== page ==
Badpuppy Gay Today

Monday, 21 July, 1997

LAST NIGHT, LAST CALL

The David Downing Trio

CD Review by Warren D. Adkins


 

The David Downing Trio is a group of sexy, sophisticated, soundmasters. Their CD, Last Night, Last Call, is jazz at its very pinnacle, instrumentally, lyrically and vocally. And hey, this album isn't just a compendium of late-night moods; its prime-cut daytime fare as well-- extraordinarily enjoyable for listening or background at any hour.

The first selection, also the CD's title song, is set, coincidentally at this hour, in Florida's South Beach. In an upbeat way it bounces from a late-hour bar-stool romance to a happy-go-lucky walk on the ocean, the crisp sea breezes almost palpable as David Downing's style kicks in. The exquisite poetry of the lyrics does too:

I believed I loved you,
last night.

And what a voice, this Downing guy, often smooth enough to match Mel Torme's, but with an even sexier young man's bent. Have you ever fantasized kissing a singer's lips whose face you've never seen? Listen to David Downing and join this reviewer in sending him an urgent request.

The second cut, Slow Dance, starts with intriguing piano (Downing himself is playing and vocalizing. He also does organ, alto and tenor saxophone; Andy King is the acoustic bass and trombone bits, while Jeff Tippins is on drums, auxiliary percussion, and finger snaps.) Two great guests on the album include Paul Moonan (clarinet) and Eric Carter (guitar). If you want to turn your living room into a superb jazz emporium, this is the CD you need.

The third cut is once again, curiously, about a town that's almost too much in the news. Miami, You and Me. This song captures the spirit of South Beach as well as the old standard Moon Over Miami ever did. The melody, pace and lyrics are too hauntingly, too strangely apropos:

You'll survive
down Ocean Drive
You'll get the perfect tan
South Beach born-Rodin
The afternoon will find us
knee-deep in Cuba Libres
Viva Miami me and you

"Miami, Me and You was written during and after a trip to the Art-Deco district of South Miami Beach," says Downing of this composition, "The setting there invites fantasy and romance, and both thrive there all day and all night long. It is a place for friends, or lovers, or both."

Deep River dives like Greg Louganis in fine instrumental form, leading into First Light, which contains a wisely preachless reflection, it seems, on an otherwise downcast theme, suicide. This song hits home, slowly, easily, when unnecessarily dramatic behaviors threaten to crop up in the works. Its a song of hope. The horn in this piece rubs up against the chords with just that touch capable of stimulating orgasms in the mind.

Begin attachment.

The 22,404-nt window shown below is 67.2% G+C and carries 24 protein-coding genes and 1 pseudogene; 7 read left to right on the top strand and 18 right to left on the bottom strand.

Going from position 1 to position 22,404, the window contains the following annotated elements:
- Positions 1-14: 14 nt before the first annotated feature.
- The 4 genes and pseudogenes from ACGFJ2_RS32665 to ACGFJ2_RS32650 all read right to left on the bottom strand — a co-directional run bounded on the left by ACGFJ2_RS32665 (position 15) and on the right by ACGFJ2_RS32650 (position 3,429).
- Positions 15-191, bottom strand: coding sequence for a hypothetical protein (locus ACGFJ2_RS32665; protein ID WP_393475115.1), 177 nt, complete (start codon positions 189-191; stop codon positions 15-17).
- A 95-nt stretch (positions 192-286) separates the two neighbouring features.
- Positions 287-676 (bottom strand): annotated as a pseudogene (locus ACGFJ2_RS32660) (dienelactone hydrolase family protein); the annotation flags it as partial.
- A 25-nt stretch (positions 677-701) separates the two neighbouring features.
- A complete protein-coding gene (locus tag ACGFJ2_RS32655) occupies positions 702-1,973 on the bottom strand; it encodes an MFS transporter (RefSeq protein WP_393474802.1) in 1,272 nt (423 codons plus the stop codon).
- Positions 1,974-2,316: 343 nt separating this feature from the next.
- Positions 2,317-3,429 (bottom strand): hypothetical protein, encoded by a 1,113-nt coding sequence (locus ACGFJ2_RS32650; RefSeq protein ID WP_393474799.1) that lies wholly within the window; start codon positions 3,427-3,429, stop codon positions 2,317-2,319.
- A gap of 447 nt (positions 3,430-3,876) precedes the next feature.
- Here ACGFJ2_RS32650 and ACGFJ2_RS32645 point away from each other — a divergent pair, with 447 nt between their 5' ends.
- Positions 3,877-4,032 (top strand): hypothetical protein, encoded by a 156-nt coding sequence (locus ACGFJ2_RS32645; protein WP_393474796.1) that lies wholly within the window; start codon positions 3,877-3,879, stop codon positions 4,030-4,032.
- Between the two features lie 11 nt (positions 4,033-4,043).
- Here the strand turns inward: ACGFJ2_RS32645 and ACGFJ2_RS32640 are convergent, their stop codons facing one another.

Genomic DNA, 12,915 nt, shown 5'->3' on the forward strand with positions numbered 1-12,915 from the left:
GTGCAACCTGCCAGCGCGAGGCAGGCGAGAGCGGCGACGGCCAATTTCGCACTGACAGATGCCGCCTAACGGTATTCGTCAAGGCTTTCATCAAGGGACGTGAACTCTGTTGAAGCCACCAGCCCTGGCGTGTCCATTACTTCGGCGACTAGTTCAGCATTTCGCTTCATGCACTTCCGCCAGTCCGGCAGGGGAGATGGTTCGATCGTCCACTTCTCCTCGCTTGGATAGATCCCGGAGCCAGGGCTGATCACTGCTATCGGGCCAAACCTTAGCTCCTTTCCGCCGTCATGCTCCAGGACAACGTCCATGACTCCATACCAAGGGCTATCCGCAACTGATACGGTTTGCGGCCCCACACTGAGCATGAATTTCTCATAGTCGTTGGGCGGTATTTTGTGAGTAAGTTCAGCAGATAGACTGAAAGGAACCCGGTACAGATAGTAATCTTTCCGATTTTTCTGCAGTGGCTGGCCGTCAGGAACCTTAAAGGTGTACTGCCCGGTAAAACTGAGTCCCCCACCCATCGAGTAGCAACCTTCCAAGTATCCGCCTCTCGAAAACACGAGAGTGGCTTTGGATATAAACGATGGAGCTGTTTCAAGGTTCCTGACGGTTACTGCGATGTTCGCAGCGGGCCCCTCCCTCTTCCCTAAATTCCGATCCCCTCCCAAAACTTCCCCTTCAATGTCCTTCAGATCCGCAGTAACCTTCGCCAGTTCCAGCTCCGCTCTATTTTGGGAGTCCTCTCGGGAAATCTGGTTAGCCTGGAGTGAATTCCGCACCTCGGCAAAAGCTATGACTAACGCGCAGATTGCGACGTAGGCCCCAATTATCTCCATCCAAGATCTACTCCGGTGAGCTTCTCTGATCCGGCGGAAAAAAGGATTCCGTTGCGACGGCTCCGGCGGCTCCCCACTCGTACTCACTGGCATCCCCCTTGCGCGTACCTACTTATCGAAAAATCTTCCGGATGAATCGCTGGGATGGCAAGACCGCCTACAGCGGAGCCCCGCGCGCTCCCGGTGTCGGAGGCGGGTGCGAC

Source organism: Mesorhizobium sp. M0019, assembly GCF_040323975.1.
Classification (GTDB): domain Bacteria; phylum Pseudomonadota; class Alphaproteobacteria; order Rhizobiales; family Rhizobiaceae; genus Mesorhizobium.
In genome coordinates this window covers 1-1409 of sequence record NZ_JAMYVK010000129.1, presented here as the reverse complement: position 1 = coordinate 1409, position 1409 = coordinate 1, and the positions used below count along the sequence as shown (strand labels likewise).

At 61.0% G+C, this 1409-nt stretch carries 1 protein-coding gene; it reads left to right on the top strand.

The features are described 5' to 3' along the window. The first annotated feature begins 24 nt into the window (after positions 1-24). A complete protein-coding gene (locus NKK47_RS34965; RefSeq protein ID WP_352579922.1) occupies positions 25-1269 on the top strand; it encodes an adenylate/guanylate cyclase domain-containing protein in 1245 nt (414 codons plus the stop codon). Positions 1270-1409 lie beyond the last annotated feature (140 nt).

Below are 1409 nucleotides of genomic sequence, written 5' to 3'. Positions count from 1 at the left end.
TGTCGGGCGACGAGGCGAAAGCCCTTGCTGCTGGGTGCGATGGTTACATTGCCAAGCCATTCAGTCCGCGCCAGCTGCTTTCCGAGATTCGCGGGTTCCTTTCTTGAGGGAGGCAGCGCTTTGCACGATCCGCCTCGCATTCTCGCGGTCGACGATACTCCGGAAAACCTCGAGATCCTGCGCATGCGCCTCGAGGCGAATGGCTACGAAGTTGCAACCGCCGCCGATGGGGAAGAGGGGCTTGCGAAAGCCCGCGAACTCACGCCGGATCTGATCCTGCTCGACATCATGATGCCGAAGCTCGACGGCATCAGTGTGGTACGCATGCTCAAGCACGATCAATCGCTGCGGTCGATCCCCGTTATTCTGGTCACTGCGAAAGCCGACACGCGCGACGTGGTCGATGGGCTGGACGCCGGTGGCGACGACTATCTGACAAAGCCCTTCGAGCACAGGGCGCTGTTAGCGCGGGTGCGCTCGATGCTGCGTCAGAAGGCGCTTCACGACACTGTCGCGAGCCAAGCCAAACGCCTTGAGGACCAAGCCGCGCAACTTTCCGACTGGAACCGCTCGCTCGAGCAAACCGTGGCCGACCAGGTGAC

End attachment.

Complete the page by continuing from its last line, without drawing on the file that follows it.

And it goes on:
Same Old New Year evokes nostalgia's limits, Downing's voice celebrating a New Year's Eve kiss, admitting to the follies that follow romantics through all seasons:

It's still the silly things, I know
Building castles in the sand
Making angels in the snow.

Here, in the midst of the song, Downing's piano wanders provocatively down memory lane and lands for only a bar or two on These Foolish Things (Remind Me of You) without doubt one of the greatest standard songs of yore.

Speaking of his duo friends who make up his trio, Downing says, "Andy King and I have played together for almost four years; Jeff Tippins and I have played together for four months. Andy and I were working as a duo until Jeff came along to sit in as a featured guest, but the moment I heard the three of us play together I knew I had found the combination of sound and personality I had been looking for."

Listening to Last Night, Last Call by the David Downing Trio, you too will know that you've found sounds and personalities worth looking for--even maybe kissing-- sight unseen.

For booking information or for copies of Last Night, Last Call, contact David Downing at (212) 255-5435 or Email: DNDinNYC@aol.com

1997 BEI; All Rights Reserved.
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